When little Johnny doesn’t listen, I take away math instruction…

What would you say to your child’s teacher or if you are an administrator or teacher, to a colleague who implemented this practice in their classroom?  My guess is, most of us would ask what in the world that person was thinking!  Yet, in classrooms across America we have educators who are doing just as much damage by taking away recess or PE because of student behavior issues.  This needs to change, and as Dr. Martin Luther King, Jr. said, “We have not the time for the tranquilizing drug of gradualism.”

As I have discussed in previous blog posts, the issue of health and wellness in our schools became very apparent to me when I had a minor heart attack at school, I was 35.   Within months, I had data that indicated that 44% of my fourth grade students were “obese” and at great risk for Type II diabetes onset prior to the age of 18.

The willingness to stick to an antiquated, punitive, and non-research supported practice begs the question, “Why?”   Is it because teachers don’t really care about kids? NO.  Is it because administrators don’t really care about kids? NO.  Is it because local school boards don’t really care about kids?  NO.  So if we know that recess is good for kids, if we know that physical activity builds the capacity for academic achievement and yields positive growth, if we know that discipline issues decrease when students have the time to play, why is it that we don’t change?   I see article after article, researcher after researcher bringing forth data that supports the implementation of physical activity in schools, yet, it is still an issue of contention in many districts…..in many districts, there are teachers who use taking away recess as a form of punishment and there are still administrators who refuse to take a stand on the issue and tell these teachers they cannot do it.  As a current building level administrator I can tell you that taking that stand and leading with a common sense direction and compassion for children can and should be done, I have done it in 2 states and 3 schools and will continue to do it because allowing a teacher to take away recess or physical education is as damaging, as supported by a plethora of research, as taking away reading or math.  The education of the child, if it is to be effective, must extend beyond from just the neck up.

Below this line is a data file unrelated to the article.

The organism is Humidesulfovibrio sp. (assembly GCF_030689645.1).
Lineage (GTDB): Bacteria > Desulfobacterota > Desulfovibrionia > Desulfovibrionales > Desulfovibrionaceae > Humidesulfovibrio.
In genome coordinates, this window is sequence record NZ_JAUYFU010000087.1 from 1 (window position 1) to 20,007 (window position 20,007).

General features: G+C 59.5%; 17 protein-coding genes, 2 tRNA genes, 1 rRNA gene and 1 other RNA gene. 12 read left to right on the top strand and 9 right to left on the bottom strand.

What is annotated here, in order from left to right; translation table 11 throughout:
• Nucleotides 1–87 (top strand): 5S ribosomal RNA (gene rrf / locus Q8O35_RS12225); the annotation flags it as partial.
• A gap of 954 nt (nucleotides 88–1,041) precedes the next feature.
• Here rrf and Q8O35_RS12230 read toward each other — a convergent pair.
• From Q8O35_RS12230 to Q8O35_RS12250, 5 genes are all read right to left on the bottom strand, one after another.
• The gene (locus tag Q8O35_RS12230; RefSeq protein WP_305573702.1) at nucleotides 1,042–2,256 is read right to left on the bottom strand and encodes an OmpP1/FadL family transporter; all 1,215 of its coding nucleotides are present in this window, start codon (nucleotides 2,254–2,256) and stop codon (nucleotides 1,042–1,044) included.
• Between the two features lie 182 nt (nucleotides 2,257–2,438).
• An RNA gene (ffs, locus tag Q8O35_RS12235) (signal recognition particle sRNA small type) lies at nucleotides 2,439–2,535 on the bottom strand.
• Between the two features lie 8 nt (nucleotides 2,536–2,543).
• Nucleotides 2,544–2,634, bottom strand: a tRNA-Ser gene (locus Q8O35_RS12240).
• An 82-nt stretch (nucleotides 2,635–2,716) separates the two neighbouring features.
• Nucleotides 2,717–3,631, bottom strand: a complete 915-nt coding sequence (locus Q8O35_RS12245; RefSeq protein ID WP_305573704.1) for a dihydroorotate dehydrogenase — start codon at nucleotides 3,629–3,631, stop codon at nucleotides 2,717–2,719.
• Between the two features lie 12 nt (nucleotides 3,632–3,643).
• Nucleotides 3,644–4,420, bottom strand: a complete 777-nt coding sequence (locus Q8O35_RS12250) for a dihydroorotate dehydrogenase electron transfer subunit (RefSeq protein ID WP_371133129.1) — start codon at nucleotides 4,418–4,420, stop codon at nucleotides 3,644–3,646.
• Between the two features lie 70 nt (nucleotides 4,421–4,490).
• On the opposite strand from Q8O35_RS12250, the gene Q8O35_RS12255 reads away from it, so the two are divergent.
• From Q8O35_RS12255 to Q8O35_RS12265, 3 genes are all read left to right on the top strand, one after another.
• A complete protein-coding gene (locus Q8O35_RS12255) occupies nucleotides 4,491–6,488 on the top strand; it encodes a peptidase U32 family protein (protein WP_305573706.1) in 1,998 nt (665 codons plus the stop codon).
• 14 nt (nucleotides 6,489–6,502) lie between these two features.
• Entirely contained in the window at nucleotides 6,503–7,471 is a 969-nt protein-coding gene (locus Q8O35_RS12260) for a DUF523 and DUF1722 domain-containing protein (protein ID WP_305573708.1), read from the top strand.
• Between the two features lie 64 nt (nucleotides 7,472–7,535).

As to my question earlier of “why?”, I don’t know that I have the concrete, 100% definitive answer.  What I do know, as an expert in this arena and a current front line soldier in public education, is that there is a lot of FEAR, False Evidence Appearing Real, that I believe holds us back and puts us in a position of feeling like we must choose:  recess, play, PE, physical activity OR high levels of academic achievement.   The good news is this, we don’t have to sacrifice one to get the other.  In fact, in this case, a synergistic effect takes place and 1+1=3!  Consider the following:

  • one out of three children born after the year 2000, if no intervention takes place, will become a Type II diabetic by the age of 18.  Type II diabetes can shorten lifespan by between 17 – 27 years.  This is the first generation in over 100 years that will have a shorter life expectancy than their parents.
  • 2 out of every 5 men, and 3 out of every 5 women who apply for the military cannot gain entry because they are too heavy to take the physical fitness assessment.
  • in my school in 2005 – 2007 we saw a three year gain in academic achievement in a two year time period with one hour of required physical activity everyday, we also saw decreases in student BMI, staff absence, and disciplinary referrals.

What are the roadblocks to change in your schools?  What would it take to overcome these roadblocks?  How do we negate the fear and take our professional status as experts on teaching children back?   Our kids may not make up 100% of our population, in fact they are nowhere close, but, our kids do make up 100% of our future….where do you stand?

 

 

 

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